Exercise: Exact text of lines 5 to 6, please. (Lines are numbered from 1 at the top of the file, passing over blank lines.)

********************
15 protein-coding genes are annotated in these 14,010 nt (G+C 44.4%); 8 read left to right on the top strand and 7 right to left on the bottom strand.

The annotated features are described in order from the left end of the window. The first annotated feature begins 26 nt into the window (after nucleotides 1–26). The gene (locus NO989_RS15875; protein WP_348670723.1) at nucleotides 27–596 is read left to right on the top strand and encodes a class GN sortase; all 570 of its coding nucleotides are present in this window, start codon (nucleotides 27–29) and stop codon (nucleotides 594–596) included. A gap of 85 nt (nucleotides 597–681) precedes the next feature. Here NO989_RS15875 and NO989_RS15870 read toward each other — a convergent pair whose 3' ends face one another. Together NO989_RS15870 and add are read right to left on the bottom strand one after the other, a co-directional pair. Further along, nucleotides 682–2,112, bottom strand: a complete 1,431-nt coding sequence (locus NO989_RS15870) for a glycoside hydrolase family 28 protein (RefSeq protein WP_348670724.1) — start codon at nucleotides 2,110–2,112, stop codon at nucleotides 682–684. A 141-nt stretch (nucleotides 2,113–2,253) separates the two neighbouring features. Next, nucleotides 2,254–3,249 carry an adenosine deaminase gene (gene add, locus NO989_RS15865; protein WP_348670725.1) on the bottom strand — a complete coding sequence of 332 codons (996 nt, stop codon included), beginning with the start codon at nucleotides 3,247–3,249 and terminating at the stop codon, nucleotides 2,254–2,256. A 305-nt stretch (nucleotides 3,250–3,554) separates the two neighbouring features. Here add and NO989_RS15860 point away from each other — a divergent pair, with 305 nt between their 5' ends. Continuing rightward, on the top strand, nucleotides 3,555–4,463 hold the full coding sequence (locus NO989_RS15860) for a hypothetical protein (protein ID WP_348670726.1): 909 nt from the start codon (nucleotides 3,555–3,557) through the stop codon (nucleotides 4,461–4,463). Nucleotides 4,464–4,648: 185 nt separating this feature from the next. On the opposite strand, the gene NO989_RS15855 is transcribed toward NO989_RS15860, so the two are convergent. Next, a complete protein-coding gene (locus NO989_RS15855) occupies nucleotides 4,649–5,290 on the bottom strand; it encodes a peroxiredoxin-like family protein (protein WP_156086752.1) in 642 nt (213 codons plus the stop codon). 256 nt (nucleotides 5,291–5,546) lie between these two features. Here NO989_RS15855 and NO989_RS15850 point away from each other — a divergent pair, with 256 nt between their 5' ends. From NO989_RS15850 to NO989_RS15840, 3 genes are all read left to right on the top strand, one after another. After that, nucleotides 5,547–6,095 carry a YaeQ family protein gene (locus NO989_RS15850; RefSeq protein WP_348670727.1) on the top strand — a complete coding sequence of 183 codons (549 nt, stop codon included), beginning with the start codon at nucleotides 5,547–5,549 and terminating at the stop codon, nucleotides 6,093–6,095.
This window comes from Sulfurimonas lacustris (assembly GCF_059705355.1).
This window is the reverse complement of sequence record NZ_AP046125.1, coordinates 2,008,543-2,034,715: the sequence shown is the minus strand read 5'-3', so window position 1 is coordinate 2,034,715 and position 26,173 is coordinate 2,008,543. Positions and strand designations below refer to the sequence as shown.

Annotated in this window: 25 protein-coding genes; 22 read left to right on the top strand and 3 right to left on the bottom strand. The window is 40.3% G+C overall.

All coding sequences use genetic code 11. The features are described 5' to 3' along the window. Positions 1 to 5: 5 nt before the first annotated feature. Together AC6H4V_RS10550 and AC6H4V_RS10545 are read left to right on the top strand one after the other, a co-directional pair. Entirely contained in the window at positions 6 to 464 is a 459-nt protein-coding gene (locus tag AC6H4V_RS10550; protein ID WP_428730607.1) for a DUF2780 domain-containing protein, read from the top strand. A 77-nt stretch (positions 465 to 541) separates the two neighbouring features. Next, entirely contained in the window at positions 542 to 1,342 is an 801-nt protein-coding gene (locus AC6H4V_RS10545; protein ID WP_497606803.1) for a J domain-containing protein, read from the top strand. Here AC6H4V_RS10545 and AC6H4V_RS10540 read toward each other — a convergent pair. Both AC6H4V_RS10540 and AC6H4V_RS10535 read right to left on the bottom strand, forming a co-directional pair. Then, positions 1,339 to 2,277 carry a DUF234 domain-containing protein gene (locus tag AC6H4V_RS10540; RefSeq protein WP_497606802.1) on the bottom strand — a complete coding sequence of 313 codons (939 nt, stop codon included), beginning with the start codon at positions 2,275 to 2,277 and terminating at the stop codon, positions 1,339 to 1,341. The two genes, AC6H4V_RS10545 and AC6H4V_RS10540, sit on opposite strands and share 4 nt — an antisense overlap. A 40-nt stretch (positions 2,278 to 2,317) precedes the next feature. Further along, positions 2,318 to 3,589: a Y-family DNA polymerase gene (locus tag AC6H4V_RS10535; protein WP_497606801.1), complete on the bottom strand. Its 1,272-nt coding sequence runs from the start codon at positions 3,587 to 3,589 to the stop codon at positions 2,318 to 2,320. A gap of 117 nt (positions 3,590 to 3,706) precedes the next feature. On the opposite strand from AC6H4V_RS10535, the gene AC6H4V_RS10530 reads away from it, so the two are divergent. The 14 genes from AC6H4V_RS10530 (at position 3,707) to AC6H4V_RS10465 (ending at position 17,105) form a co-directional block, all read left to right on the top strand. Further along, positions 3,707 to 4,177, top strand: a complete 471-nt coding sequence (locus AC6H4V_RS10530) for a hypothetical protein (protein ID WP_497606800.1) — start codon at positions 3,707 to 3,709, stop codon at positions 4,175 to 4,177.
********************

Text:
Annotated in this window: 25 protein-coding genes; 22 read left to right on the top strand and 3 right to left on the bottom strand. The window is 40.3% G+C overall.

All coding sequences use genetic code 11. The features are described 5' to 3' along the window. Positions 1 to 5: 5 nt before the first annotated feature. Together AC6H4V_RS10550 and AC6H4V_RS10545 are read left to right on the top strand one after the other, a co-directional pair. Entirely contained in the window at positions 6 to 464 is a 459-nt protein-coding gene (locus tag AC6H4V_RS10550; protein ID WP_428730607.1) for a DUF2780 domain-containing protein, read from the top strand. A 77-nt stretch (positions 465 to 541) separates the two neighbouring features. Next, entirely contained in the window at positions 542 to 1,342 is an 801-nt protein-coding gene (locus AC6H4V_RS10545; protein ID WP_497606803.1) for a J domain-containing protein, read from the top strand. Here AC6H4V_RS10545 and AC6H4V_RS10540 read toward each other — a convergent pair. Both AC6H4V_RS10540 and AC6H4V_RS10535 read right to left on the bottom strand, forming a co-directional pair. Then, positions 1,339 to 2,277 carry a DUF234 domain-containing protein gene (locus tag AC6H4V_RS10540; RefSeq protein WP_497606802.1) on the bottom strand — a complete coding sequence of 313 codons (939 nt, stop codon included), beginning with the start codon at positions 2,275 to 2,277 and terminating at the stop codon, positions 1,339 to 1,341. The two genes, AC6H4V_RS10545 and AC6H4V_RS10540, sit on opposite strands and share 4 nt — an antisense overlap. A 40-nt stretch (positions 2,278 to 2,317) precedes the next feature. Further along, positions 2,318 to 3,589: a Y-family DNA polymerase gene (locus tag AC6H4V_RS10535; protein WP_497606801.1), complete on the bottom strand. Its 1,272-nt coding sequence runs from the start codon at positions 3,587 to 3,589 to the stop codon at positions 2,318 to 2,320. A gap of 117 nt (positions 3,590 to 3,706) precedes the next feature. On the opposite strand from AC6H4V_RS10535, the gene AC6H4V_RS10530 reads away from it, so the two are divergent. The 14 genes from AC6H4V_RS10530 (at position 3,707) to AC6H4V_RS10465 (ending at position 17,105) form a co-directional block, all read left to right on the top strand. Further along, positions 3,707 to 4,177, top strand: a complete 471-nt coding sequence (locus AC6H4V_RS10530) for a hypothetical protein (protein ID WP_497606800.1) — start codon at positions 3,707 to 3,709, stop codon at positions 4,175 to 4,177.